Cuneiform Character Mining for Semantic Tablet Matching

Fig. 1

Hundreds of thousands of cuneiform tablets have been excavated in modern times. The tablets are important historical artifacts documenting the language, history and culture of the ancient Near East. These cuneiform tablets constitute one of the greatest and most comprehensive part of antique texts. The translation of such a tablet is a difficult task only manageable by arduous research of already translated tablets of the same language.

Currently, we are developing a similarity metric for cuneiform characters represented as a collection of spline paths. The similarity metric has to be fast and robust, cuneiform script is a hand-written script where the same characters exhibit small differences in position and shape of their wedges.

We are evaluating three different methods to approach the problem of cuneiform character recognition. The first approach simplifies and transforms a character into a graph and uses graph matching algorithms. Our second approach decomposes a character into two stages of features, the positions of the wedges first, followed by the shapes of the wedges. [Fig 1] The similarity of two characters is the geometric distance between these features. The third approach approximates characters with a point cloud and finds an optimal match using ICP.

We find that our second approach, the two-staged decomposition, provides the best results. We achieve 95% precision at 10% recall. If 10% characters of a certain label are to be recalled, more than 95% of the result set has the correct label. ([Fig 2], results labeled “Assigned”)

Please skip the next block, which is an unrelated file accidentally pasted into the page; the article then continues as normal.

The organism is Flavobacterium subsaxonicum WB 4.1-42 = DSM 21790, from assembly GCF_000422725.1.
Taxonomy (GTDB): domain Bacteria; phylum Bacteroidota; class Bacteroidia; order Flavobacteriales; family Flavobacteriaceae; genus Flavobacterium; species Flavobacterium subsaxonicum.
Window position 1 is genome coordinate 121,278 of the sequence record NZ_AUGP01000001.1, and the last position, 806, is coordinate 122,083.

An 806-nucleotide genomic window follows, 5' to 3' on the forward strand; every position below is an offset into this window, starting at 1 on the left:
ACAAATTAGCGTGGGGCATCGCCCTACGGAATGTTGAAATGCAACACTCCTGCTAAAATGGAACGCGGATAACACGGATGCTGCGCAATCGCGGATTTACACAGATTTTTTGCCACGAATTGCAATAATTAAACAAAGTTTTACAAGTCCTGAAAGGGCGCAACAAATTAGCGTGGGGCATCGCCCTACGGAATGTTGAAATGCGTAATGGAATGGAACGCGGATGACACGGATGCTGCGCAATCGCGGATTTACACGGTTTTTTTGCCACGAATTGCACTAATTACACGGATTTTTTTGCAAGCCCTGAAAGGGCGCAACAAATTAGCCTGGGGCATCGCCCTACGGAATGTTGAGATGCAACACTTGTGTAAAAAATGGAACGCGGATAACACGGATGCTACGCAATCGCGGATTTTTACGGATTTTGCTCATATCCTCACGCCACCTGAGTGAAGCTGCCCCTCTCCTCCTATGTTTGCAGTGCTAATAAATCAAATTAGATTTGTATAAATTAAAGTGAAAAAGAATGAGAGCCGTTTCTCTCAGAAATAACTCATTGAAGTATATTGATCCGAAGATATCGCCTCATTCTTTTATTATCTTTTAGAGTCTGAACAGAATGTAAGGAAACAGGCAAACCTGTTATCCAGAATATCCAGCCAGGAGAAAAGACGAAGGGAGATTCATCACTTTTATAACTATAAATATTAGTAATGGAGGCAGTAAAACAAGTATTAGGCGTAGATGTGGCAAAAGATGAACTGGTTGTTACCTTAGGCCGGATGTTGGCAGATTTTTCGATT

Out next intermediate goal is the development of a database of cuneiform tablets and labeled characters. We assume that a database of cuneiform characters with methods to match and query those characters quickly, enables, among other things, the development of keyword search for tablets, the suggestion of character labels on untranslated tablets and the possibility to use methods from computational linguistics on a cuneiform corpus.

Fig. 2

 

Name and contact of project responsible(s):

Dr. Hubert Mara (Interdisciplinary Center for Scientific Computing, Heidelberg University)
Prof. Dr. Michael Gertz (Institute of Computer Science, Heidelberg University)
Bartosz Bogacz (Interdisciplinary Center for Scientific Computing, Heidelberg University)

Involved scientists and partners

Prof. Dr. Stefan Maul (Ordinarius of Assyriology, Heidelberg University)